• Bone-headed unix mistakes from 1995 are appearing in mobile now


  • Shmoocon Schedule –> HERE
  • Talk Synopsis –> HERE
  • Market API –> HERE

[BruCON] The Monkey Steals the Berries

The Monkey Steals the Berries (Tyler Shields)

Why would an attacker target a phone

PC’s are becoming smaller and smaller as more data is moved to the mobile platform. Mobile devices are also commonly less protected than desktop systems (like going back in time in some cases). It also allows for very targeted attacks.

The mobile arena is currently growing more than any other operating system. This makes it the target of the future. Once the various mobile platforms settle and the 2 or 3 major players are defined, things will become more targeted (as it was with Windows).

Mobile applications are another constant growth area giving another great chance to attack users.

Flexispy (http://www.flexispy.com)

  • Features everything needed for attackers.
    • Yearly costs involved
    • Closed source
    • Exfiltrates data to the software provider where you can view it through a web interface.
  • This makes it a hard sell for attackers.

Mobile Spy (www.mobile-spy.com)

  • Less features, but covers a wider range of platforms.
    • Yearly costs involved (cheaper than flexispy)
    • Closed source
    • Exfiltrates data to the software provider where you can view it through a web interface.
  • Same issues as flexispy, including closed source and no direct control of the exfiltrated data.

Etisalat (SS8)

  • As rolled out in the UAE to Blackberry systems.
  • Used Blackberry PIN messaging as the C&C channel. Captured outbound SMS and Emails with complete control given to the provider.
  • Was discovered due to issues users reported with battery life


  • Creator of games like iMobster and Vampires Live for the iPhone
  • Gathered phone numbers of users. Company claimed it was coded in error

Symbian Sexy Space

  • Exfiltrates data to a website of the hackers choice.
  • Binary was signed as safe by Symbian!

Symbian MergoSMS

  • Came in the form of games and themes
  • Binary signed as safe!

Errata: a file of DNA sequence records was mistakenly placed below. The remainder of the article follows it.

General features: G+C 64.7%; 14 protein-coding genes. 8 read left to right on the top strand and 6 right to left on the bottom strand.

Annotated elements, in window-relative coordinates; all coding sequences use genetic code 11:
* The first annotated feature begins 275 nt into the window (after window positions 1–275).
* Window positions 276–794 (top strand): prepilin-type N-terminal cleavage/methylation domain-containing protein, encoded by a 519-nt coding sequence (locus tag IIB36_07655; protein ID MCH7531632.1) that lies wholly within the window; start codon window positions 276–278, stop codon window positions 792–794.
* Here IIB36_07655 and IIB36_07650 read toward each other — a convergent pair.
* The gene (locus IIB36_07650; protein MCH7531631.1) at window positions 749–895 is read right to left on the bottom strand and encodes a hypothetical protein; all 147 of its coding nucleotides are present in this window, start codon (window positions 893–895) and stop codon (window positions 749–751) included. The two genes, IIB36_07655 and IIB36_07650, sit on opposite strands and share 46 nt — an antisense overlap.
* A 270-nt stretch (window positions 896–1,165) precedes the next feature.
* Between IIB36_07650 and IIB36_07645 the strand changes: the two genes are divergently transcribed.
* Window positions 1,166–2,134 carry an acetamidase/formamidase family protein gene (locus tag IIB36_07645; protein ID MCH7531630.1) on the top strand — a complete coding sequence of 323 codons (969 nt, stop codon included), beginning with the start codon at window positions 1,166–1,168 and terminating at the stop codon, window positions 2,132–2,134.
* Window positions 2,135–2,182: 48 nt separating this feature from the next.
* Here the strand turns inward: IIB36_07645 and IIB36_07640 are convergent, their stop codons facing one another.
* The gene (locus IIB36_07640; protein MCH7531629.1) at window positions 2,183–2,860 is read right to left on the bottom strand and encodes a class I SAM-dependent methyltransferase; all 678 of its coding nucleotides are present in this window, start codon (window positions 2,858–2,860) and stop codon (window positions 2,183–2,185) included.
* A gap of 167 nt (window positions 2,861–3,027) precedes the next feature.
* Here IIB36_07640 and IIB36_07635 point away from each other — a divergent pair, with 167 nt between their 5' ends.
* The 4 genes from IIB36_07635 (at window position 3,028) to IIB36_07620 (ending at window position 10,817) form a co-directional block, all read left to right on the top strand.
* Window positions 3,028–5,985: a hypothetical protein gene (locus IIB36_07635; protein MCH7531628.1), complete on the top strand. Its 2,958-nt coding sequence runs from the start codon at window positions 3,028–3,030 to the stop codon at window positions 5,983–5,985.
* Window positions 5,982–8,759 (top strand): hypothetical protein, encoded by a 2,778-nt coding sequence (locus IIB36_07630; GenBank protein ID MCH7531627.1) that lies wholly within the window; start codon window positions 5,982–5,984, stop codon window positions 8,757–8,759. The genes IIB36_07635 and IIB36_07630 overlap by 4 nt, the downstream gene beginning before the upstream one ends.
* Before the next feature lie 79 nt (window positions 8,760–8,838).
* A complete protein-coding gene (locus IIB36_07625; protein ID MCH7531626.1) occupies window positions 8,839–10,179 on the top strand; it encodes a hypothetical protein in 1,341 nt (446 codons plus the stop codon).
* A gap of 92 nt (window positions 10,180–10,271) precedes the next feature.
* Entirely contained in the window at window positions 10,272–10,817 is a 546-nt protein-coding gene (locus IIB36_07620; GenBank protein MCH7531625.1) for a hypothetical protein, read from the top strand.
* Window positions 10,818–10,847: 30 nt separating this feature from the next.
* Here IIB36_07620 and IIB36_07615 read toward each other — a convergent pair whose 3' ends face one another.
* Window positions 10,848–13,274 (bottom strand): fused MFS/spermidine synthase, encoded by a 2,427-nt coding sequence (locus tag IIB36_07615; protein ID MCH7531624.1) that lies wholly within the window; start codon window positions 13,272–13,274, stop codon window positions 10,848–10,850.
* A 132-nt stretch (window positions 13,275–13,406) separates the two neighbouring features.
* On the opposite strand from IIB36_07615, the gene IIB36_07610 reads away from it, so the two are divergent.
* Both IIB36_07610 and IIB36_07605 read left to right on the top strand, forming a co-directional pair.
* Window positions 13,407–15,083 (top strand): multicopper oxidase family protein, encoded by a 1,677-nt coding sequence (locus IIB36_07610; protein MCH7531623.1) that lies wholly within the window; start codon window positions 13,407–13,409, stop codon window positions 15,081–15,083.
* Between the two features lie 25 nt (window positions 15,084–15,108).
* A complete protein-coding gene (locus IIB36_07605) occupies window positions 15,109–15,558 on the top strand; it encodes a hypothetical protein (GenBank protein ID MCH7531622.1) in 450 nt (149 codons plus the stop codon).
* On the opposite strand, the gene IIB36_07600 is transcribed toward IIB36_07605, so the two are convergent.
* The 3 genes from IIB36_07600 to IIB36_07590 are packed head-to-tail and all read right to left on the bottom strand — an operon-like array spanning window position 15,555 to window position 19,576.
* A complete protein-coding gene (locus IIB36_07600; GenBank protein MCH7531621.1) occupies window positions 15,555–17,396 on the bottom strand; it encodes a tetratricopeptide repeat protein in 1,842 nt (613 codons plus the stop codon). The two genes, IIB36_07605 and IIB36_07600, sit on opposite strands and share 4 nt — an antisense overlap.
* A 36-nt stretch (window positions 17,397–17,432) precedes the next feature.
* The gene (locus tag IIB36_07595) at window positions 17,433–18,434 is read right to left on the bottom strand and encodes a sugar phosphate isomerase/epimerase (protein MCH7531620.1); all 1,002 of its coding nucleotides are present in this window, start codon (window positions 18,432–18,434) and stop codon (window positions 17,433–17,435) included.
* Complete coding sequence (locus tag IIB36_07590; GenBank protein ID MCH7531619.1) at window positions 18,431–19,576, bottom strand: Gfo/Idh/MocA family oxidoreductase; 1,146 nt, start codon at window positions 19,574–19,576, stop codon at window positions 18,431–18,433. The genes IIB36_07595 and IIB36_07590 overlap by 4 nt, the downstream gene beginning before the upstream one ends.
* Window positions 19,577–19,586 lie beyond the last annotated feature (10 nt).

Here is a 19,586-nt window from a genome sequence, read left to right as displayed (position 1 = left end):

• Created banking applications for the Android platform
  • Did nothing more than pass calls through to the bank
  • No malicious code found… Could easily have happened however!

3D Anti-Terrorist, …

  • Dialed premium rate numbers (8 per month)
  • Waited 3 days before starting to avoid easy detection
  • Slow win instead of a fast big pay-off
  • Repackaged legitimate game to be malicious

Mobile Security Mechanisms

Only 23% of smartphone owners use the security software installed on a device

13% of organisations currently protect from mobile devices

A balancing act between usability and security.

Corporate Level security Policies

  • Applied at the corporate IT Level
  • Can’t be modified by the end-users

End-User Level security Policies

  • Could be assigned from a provider
  • Can be overridden by end-user
  • Not as common as Corporate protections
  • Not as strict as Corporate protections

Mobile Anti-Virus

  • Implemented at the handset itself
  • Fails due to the same reason PC antivirus is failing today

Checks code

  • How are people like Apple checking apps in the app store?
  • Not all checked code is secure!

Code Signing

  • Subset of Blackberry API considered “controlled”
  • Use of controlled package, class, … needs signature
  • Can be yours for only $20
  • Hash of code sent to RIM (Not full code)
  • No barrier to entry
  • Signature can’t be revoked for existing apps (only to stop future apps)

Blackberry IT Policies

  • Blackberry Enterprise Server (BES)
  • Supersedes lower level security controls
  • Complex and very in-depth
  • Lots of fine-grained controls
  • So many that mod are set to “Default Allow All” as a result

Blackberry Application Policies

  • Can be controlled at the BES
  • Also mostly Allow
    • Gives an app many permissions by default
  • If you say “don’t trust” app still gets access to email, contact data by default!
    • Can be tweaked on a per-app basis (yeah right!)

Blackberry Spyware (TXSBBSpy)

Many ways to install on systems

Extensive logging and data exfiltration features (including SMS, EMail, HTTP, TCP/UDP sockets, DNS requests)

Technical Methods

  • Data Dumpers
  • Listeners
  • Exfiltration Methods
  • Command & Control


  • AV fails to detect due to the same issues we see on the desktop
  • Resource usage and whitelisting
  • Sandboxed based execution
  • Code Analysis (possible, but tricky/expensive)

Best solution is to use a Defense in Depth strategy and implement any and all protections possible.


A lot of trust lies with vendor application checks –> This is unwarrented

The only real solution is analysis of code